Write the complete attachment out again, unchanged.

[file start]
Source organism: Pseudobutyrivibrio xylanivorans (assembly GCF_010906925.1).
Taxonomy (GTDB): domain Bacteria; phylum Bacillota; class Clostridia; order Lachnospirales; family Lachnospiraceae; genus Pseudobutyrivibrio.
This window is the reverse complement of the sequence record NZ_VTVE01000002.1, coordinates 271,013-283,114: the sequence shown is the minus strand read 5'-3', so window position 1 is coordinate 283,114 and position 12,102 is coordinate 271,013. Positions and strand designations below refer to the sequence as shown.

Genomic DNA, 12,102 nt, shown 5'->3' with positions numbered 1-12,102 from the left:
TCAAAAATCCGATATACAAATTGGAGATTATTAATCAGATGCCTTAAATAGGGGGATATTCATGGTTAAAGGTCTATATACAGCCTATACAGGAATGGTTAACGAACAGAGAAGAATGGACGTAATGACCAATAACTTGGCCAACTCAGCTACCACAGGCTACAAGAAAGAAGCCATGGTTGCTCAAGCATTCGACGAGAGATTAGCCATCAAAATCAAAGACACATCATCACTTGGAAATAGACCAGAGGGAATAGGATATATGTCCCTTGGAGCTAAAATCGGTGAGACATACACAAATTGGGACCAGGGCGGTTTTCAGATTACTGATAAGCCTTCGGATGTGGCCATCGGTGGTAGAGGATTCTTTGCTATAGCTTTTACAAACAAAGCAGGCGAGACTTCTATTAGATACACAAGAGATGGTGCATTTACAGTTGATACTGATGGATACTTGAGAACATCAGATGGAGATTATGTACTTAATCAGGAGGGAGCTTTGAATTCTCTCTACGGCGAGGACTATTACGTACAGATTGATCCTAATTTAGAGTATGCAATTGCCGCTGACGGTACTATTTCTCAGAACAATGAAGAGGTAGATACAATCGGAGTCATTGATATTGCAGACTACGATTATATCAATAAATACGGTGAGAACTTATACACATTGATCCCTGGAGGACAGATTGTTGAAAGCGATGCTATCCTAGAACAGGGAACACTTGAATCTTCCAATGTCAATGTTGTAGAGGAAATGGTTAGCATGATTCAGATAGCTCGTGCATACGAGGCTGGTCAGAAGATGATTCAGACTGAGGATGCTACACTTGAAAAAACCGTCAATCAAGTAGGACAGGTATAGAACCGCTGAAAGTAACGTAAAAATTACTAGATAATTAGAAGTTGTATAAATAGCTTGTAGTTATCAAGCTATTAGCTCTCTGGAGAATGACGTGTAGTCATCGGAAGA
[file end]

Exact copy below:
Source organism: Pseudobutyrivibrio xylanivorans (assembly GCF_010906925.1).
Taxonomy (GTDB): domain Bacteria; phylum Bacillota; class Clostridia; order Lachnospirales; family Lachnospiraceae; genus Pseudobutyrivibrio.
This window is the reverse complement of the sequence record NZ_VTVE01000002.1, coordinates 271,013-283,114: the sequence shown is the minus strand read 5'-3', so window position 1 is coordinate 283,114 and position 12,102 is coordinate 271,013. Positions and strand designations below refer to the sequence as shown.

Genomic DNA, 12,102 nt, shown 5'->3' with positions numbered 1-12,102 from the left:
TCAAAAATCCGATATACAAATTGGAGATTATTAATCAGATGCCTTAAATAGGGGGATATTCATGGTTAAAGGTCTATATACAGCCTATACAGGAATGGTTAACGAACAGAGAAGAATGGACGTAATGACCAATAACTTGGCCAACTCAGCTACCACAGGCTACAAGAAAGAAGCCATGGTTGCTCAAGCATTCGACGAGAGATTAGCCATCAAAATCAAAGACACATCATCACTTGGAAATAGACCAGAGGGAATAGGATATATGTCCCTTGGAGCTAAAATCGGTGAGACATACACAAATTGGGACCAGGGCGGTTTTCAGATTACTGATAAGCCTTCGGATGTGGCCATCGGTGGTAGAGGATTCTTTGCTATAGCTTTTACAAACAAAGCAGGCGAGACTTCTATTAGATACACAAGAGATGGTGCATTTACAGTTGATACTGATGGATACTTGAGAACATCAGATGGAGATTATGTACTTAATCAGGAGGGAGCTTTGAATTCTCTCTACGGCGAGGACTATTACGTACAGATTGATCCTAATTTAGAGTATGCAATTGCCGCTGACGGTACTATTTCTCAGAACAATGAAGAGGTAGATACAATCGGAGTCATTGATATTGCAGACTACGATTATATCAATAAATACGGTGAGAACTTATACACATTGATCCCTGGAGGACAGATTGTTGAAAGCGATGCTATCCTAGAACAGGGAACACTTGAATCTTCCAATGTCAATGTTGTAGAGGAAATGGTTAGCATGATTCAGATAGCTCGTGCATACGAGGCTGGTCAGAAGATGATTCAGACTGAGGATGCTACACTTGAAAAAACCGTCAATCAAGTAGGACAGGTATAGAACCGCTGAAAGTAACGTAAAAATTACTAGATAATTAGAAGTTGTATAAATAGCTTGTAGTTATCAAGCTATTAGCTCTCTGGAGAATGACGTGTAGTCATCGGAAGA